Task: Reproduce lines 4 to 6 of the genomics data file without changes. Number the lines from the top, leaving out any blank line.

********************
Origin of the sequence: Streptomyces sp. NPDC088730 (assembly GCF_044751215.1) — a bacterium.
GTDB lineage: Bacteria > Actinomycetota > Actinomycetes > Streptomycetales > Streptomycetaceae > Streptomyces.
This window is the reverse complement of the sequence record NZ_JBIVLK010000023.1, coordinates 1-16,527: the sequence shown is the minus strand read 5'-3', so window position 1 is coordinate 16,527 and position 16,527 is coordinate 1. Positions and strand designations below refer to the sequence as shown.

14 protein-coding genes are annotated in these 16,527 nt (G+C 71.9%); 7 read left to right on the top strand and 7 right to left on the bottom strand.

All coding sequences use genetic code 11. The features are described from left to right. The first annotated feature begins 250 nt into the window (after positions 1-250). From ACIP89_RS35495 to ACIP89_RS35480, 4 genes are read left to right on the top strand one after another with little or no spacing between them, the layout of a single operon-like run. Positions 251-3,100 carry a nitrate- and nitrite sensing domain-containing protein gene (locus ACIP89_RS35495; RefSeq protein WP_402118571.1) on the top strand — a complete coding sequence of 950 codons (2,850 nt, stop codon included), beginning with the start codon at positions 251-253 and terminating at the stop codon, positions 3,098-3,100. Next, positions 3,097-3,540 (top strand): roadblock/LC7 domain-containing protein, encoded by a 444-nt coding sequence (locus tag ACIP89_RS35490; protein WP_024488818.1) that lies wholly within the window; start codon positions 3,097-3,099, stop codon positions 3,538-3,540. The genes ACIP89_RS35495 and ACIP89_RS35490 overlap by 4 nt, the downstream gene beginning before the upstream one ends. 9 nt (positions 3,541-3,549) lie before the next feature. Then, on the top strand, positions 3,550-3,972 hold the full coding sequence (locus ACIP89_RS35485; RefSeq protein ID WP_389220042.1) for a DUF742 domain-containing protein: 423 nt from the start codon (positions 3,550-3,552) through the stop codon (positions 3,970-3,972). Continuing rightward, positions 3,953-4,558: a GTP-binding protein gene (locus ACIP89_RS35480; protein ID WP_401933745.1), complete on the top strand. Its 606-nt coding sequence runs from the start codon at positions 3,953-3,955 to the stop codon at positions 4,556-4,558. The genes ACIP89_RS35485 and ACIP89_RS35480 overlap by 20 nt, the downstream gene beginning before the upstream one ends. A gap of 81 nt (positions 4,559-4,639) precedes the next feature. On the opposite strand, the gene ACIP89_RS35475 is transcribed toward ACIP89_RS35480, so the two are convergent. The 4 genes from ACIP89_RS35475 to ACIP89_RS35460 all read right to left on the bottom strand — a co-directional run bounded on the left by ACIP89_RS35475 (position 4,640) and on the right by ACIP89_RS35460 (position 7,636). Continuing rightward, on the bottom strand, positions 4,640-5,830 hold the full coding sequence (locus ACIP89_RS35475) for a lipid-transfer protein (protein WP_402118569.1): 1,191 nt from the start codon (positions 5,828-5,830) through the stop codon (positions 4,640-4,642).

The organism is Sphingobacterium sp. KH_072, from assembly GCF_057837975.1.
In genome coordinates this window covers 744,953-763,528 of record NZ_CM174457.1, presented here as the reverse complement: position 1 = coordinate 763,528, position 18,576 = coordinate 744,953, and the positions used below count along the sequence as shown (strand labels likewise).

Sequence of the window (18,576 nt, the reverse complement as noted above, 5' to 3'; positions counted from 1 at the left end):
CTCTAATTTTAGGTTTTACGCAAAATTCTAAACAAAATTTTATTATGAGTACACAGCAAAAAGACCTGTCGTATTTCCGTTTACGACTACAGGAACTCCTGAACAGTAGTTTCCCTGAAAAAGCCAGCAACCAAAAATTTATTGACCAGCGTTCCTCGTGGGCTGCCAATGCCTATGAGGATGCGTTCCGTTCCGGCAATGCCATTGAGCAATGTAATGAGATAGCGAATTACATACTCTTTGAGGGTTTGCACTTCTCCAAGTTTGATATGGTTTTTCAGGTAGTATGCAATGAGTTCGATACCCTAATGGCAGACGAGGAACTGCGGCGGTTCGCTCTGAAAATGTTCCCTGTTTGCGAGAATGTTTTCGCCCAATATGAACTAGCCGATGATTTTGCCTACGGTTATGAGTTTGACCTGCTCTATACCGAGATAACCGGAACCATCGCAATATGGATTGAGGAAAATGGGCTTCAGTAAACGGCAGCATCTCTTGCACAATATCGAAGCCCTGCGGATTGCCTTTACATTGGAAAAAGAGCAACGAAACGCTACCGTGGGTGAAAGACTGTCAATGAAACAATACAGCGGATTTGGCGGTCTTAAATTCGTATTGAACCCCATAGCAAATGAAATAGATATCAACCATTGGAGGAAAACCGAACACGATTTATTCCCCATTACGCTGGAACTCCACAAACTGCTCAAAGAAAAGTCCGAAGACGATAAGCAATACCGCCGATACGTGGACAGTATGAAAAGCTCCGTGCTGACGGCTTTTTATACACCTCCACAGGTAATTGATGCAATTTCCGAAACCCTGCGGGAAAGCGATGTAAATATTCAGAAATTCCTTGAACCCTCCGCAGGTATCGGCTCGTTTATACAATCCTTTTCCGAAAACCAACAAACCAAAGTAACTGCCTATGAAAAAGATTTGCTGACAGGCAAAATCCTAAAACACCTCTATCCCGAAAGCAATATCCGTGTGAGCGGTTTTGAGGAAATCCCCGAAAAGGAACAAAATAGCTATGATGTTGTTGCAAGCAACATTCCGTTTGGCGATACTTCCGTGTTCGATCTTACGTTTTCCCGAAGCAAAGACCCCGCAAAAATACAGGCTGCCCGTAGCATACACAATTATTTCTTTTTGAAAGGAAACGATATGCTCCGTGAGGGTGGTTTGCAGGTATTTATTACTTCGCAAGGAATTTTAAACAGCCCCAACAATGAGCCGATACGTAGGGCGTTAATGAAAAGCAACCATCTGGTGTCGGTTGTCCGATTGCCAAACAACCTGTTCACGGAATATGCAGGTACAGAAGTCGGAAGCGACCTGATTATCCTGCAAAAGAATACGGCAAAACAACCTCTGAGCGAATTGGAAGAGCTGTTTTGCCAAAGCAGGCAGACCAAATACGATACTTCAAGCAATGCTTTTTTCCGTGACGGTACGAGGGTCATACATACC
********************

14 protein-coding genes are annotated in these 16,527 nt (G+C 71.9%); 7 read left to right on the top strand and 7 right to left on the bottom strand.

All coding sequences use genetic code 11. The features are described from left to right. The first annotated feature begins 250 nt into the window (after positions 1-250). From ACIP89_RS35495 to ACIP89_RS35480, 4 genes are read left to right on the top strand one after another with little or no spacing between them, the layout of a single operon-like run. Positions 251-3,100 carry a nitrate- and nitrite sensing domain-containing protein gene (locus ACIP89_RS35495; RefSeq protein WP_402118571.1) on the top strand — a complete coding sequence of 950 codons (2,850 nt, stop codon included), beginning with the start codon at positions 251-253 and terminating at the stop codon, positions 3,098-3,100. Next, positions 3,097-3,540 (top strand): roadblock/LC7 domain-containing protein, encoded by a 444-nt coding sequence (locus tag ACIP89_RS35490; protein WP_024488818.1) that lies wholly within the window; start codon positions 3,097-3,099, stop codon positions 3,538-3,540. The genes ACIP89_RS35495 and ACIP89_RS35490 overlap by 4 nt, the downstream gene beginning before the upstream one ends. 9 nt (positions 3,541-3,549) lie before the next feature. Then, on the top strand, positions 3,550-3,972 hold the full coding sequence (locus ACIP89_RS35485; RefSeq protein ID WP_389220042.1) for a DUF742 domain-containing protein: 423 nt from the start codon (positions 3,550-3,552) through the stop codon (positions 3,970-3,972). Continuing rightward, positions 3,953-4,558: a GTP-binding protein gene (locus ACIP89_RS35480; protein ID WP_401933745.1), complete on the top strand. Its 606-nt coding sequence runs from the start codon at positions 3,953-3,955 to the stop codon at positions 4,556-4,558. The genes ACIP89_RS35485 and ACIP89_RS35480 overlap by 20 nt, the downstream gene beginning before the upstream one ends. A gap of 81 nt (positions 4,559-4,639) precedes the next feature. On the opposite strand, the gene ACIP89_RS35475 is transcribed toward ACIP89_RS35480, so the two are convergent. The 4 genes from ACIP89_RS35475 to ACIP89_RS35460 all read right to left on the bottom strand — a co-directional run bounded on the left by ACIP89_RS35475 (position 4,640) and on the right by ACIP89_RS35460 (position 7,636). Continuing rightward, on the bottom strand, positions 4,640-5,830 hold the full coding sequence (locus ACIP89_RS35475) for a lipid-transfer protein (protein WP_402118569.1): 1,191 nt from the start codon (positions 5,828-5,830) through the stop codon (positions 4,640-4,642).

The organism is Sphingobacterium sp. KH_072, from assembly GCF_057837975.1.